This is one of the problems with the correspondence view of belief formation. It does not explain why humans have come to care about whether their beliefs correspond to reality, or which beliefs are worth having or attempting to justify. It is teleological to claim that humans evolved the capacity to formulate beliefs in order to gain true knowledge about the world, and belief formation predates any meta-epistemic concern for accuracy. It took centuries to construct the scientific method precisely because humans did not evolve to think scientifically. The ideal scientist is objective, impartial, and willing to part ways with a hypothesis as soon as it is falsified, regardless of how elegant or intellectually taxing the hypothesis was. But humans are not like this. Which is why our hypothetical person cares little about disconfirming evidence, and if he is confronted with any, he will probably just dig his heels in.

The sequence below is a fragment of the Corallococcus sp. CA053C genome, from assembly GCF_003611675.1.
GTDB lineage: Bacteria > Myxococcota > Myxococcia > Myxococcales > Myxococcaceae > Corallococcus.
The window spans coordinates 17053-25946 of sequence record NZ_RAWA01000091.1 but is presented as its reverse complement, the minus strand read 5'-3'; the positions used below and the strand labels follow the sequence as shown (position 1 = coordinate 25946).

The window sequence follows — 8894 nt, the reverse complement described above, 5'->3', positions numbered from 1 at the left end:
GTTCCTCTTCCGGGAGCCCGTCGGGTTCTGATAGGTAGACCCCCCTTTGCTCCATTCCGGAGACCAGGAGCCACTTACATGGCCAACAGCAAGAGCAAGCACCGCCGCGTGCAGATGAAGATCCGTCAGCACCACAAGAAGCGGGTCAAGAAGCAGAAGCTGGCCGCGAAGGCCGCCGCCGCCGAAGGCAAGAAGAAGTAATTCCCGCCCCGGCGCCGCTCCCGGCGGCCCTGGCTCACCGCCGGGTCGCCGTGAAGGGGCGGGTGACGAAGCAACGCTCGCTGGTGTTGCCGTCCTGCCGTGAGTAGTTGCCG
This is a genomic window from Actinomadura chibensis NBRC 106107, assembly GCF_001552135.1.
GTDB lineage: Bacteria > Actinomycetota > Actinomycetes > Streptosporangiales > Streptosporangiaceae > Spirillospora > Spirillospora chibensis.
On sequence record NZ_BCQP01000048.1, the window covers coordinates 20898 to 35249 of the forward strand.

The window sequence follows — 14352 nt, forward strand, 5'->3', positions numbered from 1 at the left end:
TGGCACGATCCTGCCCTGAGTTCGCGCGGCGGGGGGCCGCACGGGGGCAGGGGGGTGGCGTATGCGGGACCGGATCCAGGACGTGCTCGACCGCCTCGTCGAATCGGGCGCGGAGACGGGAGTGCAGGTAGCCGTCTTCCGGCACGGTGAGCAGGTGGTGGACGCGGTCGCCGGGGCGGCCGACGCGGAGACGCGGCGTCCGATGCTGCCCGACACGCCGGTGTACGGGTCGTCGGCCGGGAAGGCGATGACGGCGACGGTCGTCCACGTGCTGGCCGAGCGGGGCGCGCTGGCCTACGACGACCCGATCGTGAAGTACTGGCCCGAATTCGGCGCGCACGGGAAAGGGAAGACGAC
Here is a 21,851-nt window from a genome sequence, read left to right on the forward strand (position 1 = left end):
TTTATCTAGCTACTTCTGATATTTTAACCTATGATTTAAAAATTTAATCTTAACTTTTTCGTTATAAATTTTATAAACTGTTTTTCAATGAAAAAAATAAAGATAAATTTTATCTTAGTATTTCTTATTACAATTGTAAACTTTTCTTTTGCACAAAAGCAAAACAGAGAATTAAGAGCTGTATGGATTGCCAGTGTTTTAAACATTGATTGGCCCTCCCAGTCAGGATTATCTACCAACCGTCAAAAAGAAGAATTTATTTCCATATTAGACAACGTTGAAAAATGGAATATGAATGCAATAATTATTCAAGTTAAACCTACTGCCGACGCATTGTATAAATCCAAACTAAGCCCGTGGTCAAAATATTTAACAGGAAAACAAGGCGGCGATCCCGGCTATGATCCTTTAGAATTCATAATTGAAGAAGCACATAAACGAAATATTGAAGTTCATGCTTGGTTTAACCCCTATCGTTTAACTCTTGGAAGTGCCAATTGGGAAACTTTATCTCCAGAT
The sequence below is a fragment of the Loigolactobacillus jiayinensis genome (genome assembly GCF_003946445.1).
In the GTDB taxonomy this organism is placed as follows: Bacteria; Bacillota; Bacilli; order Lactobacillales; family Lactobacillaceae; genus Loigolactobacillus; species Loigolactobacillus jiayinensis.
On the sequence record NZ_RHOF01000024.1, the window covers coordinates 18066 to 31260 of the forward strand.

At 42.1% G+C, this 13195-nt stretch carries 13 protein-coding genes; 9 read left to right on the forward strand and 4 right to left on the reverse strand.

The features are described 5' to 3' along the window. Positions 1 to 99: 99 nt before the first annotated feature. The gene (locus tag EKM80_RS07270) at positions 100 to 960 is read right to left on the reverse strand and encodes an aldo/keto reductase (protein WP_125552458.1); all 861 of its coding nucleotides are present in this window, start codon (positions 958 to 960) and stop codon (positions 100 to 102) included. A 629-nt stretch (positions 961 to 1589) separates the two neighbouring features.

Nevertheless, a person still needs some sort of justification for a belief. Evolutionary psychology tells us that humans evolved to formulate beliefs for the purpose of survival—to increase evolutionary fitness. A person formulates beliefs by abstracting from their experiences and applying a belief toward goal-oriented behavior. So, a belief is true when it can lead to successfully accomplishing goals. This is the epistemic theory of pragmatism.